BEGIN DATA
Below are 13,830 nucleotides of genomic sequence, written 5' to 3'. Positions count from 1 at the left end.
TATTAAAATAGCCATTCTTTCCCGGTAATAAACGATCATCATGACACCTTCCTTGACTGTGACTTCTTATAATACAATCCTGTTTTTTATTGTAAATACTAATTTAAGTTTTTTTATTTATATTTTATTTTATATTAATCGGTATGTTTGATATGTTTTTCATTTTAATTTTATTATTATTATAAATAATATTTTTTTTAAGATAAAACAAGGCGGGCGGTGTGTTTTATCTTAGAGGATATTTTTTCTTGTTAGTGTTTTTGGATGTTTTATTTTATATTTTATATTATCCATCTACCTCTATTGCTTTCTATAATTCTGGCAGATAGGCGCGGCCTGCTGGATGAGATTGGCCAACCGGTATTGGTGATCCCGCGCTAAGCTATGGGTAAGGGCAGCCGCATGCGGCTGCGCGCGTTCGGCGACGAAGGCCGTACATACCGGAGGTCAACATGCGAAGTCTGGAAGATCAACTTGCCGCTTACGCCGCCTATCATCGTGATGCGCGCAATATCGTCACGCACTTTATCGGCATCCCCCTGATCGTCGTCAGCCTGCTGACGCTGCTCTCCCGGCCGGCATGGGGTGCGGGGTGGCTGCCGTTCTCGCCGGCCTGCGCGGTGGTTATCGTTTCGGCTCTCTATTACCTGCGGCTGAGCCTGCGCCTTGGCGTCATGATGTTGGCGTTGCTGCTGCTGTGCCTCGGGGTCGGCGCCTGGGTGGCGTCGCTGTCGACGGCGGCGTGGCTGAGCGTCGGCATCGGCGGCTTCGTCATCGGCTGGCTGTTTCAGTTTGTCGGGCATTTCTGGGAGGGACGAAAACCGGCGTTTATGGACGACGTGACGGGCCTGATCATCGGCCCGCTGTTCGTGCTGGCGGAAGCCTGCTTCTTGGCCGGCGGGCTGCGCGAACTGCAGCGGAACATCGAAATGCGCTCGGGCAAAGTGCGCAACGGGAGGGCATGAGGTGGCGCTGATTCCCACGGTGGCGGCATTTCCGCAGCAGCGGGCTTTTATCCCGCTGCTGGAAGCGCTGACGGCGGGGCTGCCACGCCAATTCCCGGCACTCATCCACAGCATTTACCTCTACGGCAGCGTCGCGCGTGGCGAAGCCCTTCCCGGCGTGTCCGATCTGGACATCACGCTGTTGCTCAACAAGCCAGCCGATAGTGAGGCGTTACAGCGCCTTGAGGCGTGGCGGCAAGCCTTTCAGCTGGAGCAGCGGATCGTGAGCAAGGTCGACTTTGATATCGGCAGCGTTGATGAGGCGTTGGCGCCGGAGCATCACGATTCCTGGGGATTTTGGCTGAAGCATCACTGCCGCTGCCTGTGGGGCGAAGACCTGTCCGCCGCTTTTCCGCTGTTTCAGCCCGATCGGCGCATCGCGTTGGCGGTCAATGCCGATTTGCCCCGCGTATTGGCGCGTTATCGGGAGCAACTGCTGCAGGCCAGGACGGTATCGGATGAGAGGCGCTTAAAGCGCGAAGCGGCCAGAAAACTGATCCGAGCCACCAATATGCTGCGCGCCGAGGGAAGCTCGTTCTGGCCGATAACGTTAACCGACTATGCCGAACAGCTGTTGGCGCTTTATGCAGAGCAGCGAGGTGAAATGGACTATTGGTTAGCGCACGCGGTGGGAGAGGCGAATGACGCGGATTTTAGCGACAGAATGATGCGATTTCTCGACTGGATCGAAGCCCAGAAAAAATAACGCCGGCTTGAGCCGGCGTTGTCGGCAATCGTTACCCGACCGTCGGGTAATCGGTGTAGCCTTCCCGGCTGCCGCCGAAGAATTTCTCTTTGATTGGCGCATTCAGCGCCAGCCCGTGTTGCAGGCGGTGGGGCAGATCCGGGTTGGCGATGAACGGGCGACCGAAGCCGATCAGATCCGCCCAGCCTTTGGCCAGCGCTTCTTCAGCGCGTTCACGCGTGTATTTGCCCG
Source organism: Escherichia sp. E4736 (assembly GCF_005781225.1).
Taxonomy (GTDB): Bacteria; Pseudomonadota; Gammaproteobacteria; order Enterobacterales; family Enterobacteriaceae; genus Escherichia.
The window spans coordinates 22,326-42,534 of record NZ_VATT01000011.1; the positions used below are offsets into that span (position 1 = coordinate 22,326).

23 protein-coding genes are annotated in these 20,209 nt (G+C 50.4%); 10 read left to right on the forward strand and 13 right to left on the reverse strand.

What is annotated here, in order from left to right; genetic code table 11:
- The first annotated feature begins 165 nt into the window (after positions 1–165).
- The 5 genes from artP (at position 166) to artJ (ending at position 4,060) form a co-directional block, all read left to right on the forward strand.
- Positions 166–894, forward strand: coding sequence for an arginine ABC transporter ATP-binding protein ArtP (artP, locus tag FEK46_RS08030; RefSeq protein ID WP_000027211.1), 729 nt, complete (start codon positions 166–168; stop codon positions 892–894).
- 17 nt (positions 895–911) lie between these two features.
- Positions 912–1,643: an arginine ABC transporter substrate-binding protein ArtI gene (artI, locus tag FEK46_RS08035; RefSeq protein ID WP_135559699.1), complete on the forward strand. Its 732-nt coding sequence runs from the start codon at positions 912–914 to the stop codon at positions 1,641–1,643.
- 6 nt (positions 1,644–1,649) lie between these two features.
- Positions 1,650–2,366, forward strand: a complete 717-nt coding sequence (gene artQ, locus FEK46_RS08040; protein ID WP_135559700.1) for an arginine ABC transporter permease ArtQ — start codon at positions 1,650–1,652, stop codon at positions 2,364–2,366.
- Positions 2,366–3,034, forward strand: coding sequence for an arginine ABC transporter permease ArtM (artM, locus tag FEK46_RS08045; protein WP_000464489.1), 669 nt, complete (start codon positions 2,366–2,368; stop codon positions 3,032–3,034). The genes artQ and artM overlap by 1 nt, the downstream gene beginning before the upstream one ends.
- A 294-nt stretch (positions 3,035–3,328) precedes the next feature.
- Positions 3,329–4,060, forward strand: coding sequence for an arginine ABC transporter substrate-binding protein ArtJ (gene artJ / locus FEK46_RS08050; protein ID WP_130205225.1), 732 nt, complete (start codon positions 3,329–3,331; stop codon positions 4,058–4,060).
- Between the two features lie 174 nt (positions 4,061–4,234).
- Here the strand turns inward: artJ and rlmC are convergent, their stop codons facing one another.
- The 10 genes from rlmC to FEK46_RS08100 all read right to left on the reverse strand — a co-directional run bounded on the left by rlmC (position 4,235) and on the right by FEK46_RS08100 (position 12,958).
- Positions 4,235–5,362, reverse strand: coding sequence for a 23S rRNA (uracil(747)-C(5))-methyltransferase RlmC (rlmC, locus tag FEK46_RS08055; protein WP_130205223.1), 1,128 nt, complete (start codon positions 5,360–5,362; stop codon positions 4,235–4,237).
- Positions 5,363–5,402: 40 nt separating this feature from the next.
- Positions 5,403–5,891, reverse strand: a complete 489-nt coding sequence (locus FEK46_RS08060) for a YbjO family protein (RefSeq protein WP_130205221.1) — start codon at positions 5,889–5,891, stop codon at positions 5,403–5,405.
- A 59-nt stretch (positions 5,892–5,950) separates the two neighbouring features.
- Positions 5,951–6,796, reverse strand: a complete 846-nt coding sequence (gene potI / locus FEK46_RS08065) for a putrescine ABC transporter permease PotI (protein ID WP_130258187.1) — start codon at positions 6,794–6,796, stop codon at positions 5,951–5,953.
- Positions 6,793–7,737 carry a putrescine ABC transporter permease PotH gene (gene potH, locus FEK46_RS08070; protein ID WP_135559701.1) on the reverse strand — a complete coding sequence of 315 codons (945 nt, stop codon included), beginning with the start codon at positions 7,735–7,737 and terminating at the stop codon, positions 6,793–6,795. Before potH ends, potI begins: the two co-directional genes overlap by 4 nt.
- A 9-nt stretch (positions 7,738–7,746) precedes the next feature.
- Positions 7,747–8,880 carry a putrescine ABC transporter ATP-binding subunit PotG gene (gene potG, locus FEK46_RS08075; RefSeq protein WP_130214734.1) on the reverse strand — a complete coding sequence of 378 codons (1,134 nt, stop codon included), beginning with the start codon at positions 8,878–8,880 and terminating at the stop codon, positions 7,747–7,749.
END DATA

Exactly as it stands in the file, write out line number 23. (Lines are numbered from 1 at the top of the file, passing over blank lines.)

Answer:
- Positions 5,403–5,891, reverse strand: a complete 489-nt coding sequence (locus FEK46_RS08060) for a YbjO family protein (RefSeq protein WP_130205221.1) — start codon at positions 5,889–5,891, stop codon at positions 5,403–5,405.